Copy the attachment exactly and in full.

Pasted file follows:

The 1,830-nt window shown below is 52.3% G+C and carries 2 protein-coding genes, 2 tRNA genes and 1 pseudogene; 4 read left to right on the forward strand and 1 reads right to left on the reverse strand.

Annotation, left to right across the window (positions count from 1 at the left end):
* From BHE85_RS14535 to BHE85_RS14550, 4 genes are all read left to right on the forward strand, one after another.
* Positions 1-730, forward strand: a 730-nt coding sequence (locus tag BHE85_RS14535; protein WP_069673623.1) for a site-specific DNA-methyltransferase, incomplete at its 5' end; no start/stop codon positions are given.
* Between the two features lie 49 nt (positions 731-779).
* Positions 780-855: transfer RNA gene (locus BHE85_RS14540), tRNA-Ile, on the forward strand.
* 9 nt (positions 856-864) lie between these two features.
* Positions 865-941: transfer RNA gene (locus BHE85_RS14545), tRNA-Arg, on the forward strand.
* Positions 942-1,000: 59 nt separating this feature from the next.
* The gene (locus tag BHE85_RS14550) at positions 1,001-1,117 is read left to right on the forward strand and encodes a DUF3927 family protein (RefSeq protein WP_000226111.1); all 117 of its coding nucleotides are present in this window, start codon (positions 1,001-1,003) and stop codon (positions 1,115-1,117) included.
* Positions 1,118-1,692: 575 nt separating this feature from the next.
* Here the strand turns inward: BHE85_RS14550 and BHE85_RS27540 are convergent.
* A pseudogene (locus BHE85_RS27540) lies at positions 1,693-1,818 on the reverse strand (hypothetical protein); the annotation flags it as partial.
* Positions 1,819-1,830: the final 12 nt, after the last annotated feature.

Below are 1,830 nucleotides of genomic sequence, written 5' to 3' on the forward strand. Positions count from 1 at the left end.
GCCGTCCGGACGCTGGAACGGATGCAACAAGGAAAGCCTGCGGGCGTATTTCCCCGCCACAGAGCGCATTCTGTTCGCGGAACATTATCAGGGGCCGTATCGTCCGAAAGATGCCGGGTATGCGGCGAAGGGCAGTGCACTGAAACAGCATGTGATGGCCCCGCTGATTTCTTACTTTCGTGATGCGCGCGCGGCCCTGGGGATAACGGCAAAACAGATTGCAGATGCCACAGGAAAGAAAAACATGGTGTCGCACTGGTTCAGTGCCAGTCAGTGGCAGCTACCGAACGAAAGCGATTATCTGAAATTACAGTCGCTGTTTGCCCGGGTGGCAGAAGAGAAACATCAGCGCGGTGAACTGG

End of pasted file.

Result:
The 1,830-nt window shown below is 52.3% G+C and carries 2 protein-coding genes, 2 tRNA genes and 1 pseudogene; 4 read left to right on the forward strand and 1 reads right to left on the reverse strand.

Annotation, left to right across the window (positions count from 1 at the left end):
* From BHE85_RS14535 to BHE85_RS14550, 4 genes are all read left to right on the forward strand, one after another.
* Positions 1-730, forward strand: a 730-nt coding sequence (locus tag BHE85_RS14535; protein WP_069673623.1) for a site-specific DNA-methyltransferase, incomplete at its 5' end; no start/stop codon positions are given.
* Between the two features lie 49 nt (positions 731-779).
* Positions 780-855: transfer RNA gene (locus BHE85_RS14540), tRNA-Ile, on the forward strand.
* 9 nt (positions 856-864) lie between these two features.
* Positions 865-941: transfer RNA gene (locus BHE85_RS14545), tRNA-Arg, on the forward strand.
* Positions 942-1,000: 59 nt separating this feature from the next.
* The gene (locus tag BHE85_RS14550) at positions 1,001-1,117 is read left to right on the forward strand and encodes a DUF3927 family protein (RefSeq protein WP_000226111.1); all 117 of its coding nucleotides are present in this window, start codon (positions 1,001-1,003) and stop codon (positions 1,115-1,117) included.
* Positions 1,118-1,692: 575 nt separating this feature from the next.
* Here the strand turns inward: BHE85_RS14550 and BHE85_RS27540 are convergent.
* A pseudogene (locus BHE85_RS27540) lies at positions 1,693-1,818 on the reverse strand (hypothetical protein); the annotation flags it as partial.
* Positions 1,819-1,830: the final 12 nt, after the last annotated feature.

Below are 1,830 nucleotides of genomic sequence, written 5' to 3' on the forward strand. Positions count from 1 at the left end.
GCCGTCCGGACGCTGGAACGGATGCAACAAGGAAAGCCTGCGGGCGTATTTCCCCGCCACAGAGCGCATTCTGTTCGCGGAACATTATCAGGGGCCGTATCGTCCGAAAGATGCCGGGTATGCGGCGAAGGGCAGTGCACTGAAACAGCATGTGATGGCCCCGCTGATTTCTTACTTTCGTGATGCGCGCGCGGCCCTGGGGATAACGGCAAAACAGATTGCAGATGCCACAGGAAAGAAAAACATGGTGTCGCACTGGTTCAGTGCCAGTCAGTGGCAGCTACCGAACGAAAGCGATTATCTGAAATTACAGTCGCTGTTTGCCCGGGTGGCAGAAGAGAAACATCAGCGCGGTGAACTGG